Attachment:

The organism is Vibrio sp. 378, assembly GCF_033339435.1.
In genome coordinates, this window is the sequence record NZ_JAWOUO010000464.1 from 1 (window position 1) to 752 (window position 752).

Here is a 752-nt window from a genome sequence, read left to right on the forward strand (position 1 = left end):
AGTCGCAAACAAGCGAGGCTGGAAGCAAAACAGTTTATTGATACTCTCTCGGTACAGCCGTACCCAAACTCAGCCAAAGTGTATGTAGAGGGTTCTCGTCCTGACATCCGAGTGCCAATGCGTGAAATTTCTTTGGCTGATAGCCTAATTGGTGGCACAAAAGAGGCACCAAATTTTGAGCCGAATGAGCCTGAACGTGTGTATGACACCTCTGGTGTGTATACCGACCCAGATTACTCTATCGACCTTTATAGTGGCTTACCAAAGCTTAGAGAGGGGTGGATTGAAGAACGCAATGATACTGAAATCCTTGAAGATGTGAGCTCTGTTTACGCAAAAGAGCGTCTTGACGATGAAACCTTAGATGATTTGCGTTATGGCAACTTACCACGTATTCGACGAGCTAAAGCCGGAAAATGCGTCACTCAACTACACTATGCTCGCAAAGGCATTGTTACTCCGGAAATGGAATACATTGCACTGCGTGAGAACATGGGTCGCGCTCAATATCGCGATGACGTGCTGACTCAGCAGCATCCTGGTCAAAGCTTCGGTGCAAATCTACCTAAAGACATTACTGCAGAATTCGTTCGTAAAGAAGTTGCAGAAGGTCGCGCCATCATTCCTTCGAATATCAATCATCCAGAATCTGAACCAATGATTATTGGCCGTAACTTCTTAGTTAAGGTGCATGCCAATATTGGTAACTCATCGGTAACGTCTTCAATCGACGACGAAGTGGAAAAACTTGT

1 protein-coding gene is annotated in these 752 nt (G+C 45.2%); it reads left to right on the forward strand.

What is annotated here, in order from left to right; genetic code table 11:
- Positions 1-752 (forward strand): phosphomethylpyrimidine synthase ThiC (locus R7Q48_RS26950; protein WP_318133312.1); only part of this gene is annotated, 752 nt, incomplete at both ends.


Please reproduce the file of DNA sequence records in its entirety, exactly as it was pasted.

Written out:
The organism is Vibrio sp. 378, assembly GCF_033339435.1.
In genome coordinates, this window is the sequence record NZ_JAWOUO010000464.1 from 1 (window position 1) to 752 (window position 752).

Here is a 752-nt window from a genome sequence, read left to right on the forward strand (position 1 = left end):
AGTCGCAAACAAGCGAGGCTGGAAGCAAAACAGTTTATTGATACTCTCTCGGTACAGCCGTACCCAAACTCAGCCAAAGTGTATGTAGAGGGTTCTCGTCCTGACATCCGAGTGCCAATGCGTGAAATTTCTTTGGCTGATAGCCTAATTGGTGGCACAAAAGAGGCACCAAATTTTGAGCCGAATGAGCCTGAACGTGTGTATGACACCTCTGGTGTGTATACCGACCCAGATTACTCTATCGACCTTTATAGTGGCTTACCAAAGCTTAGAGAGGGGTGGATTGAAGAACGCAATGATACTGAAATCCTTGAAGATGTGAGCTCTGTTTACGCAAAAGAGCGTCTTGACGATGAAACCTTAGATGATTTGCGTTATGGCAACTTACCACGTATTCGACGAGCTAAAGCCGGAAAATGCGTCACTCAACTACACTATGCTCGCAAAGGCATTGTTACTCCGGAAATGGAATACATTGCACTGCGTGAGAACATGGGTCGCGCTCAATATCGCGATGACGTGCTGACTCAGCAGCATCCTGGTCAAAGCTTCGGTGCAAATCTACCTAAAGACATTACTGCAGAATTCGTTCGTAAAGAAGTTGCAGAAGGTCGCGCCATCATTCCTTCGAATATCAATCATCCAGAATCTGAACCAATGATTATTGGCCGTAACTTCTTAGTTAAGGTGCATGCCAATATTGGTAACTCATCGGTAACGTCTTCAATCGACGACGAAGTGGAAAAACTTGT

1 protein-coding gene is annotated in these 752 nt (G+C 45.2%); it reads left to right on the forward strand.

What is annotated here, in order from left to right; genetic code table 11:
- Positions 1-752 (forward strand): phosphomethylpyrimidine synthase ThiC (locus R7Q48_RS26950; protein WP_318133312.1); only part of this gene is annotated, 752 nt, incomplete at both ends.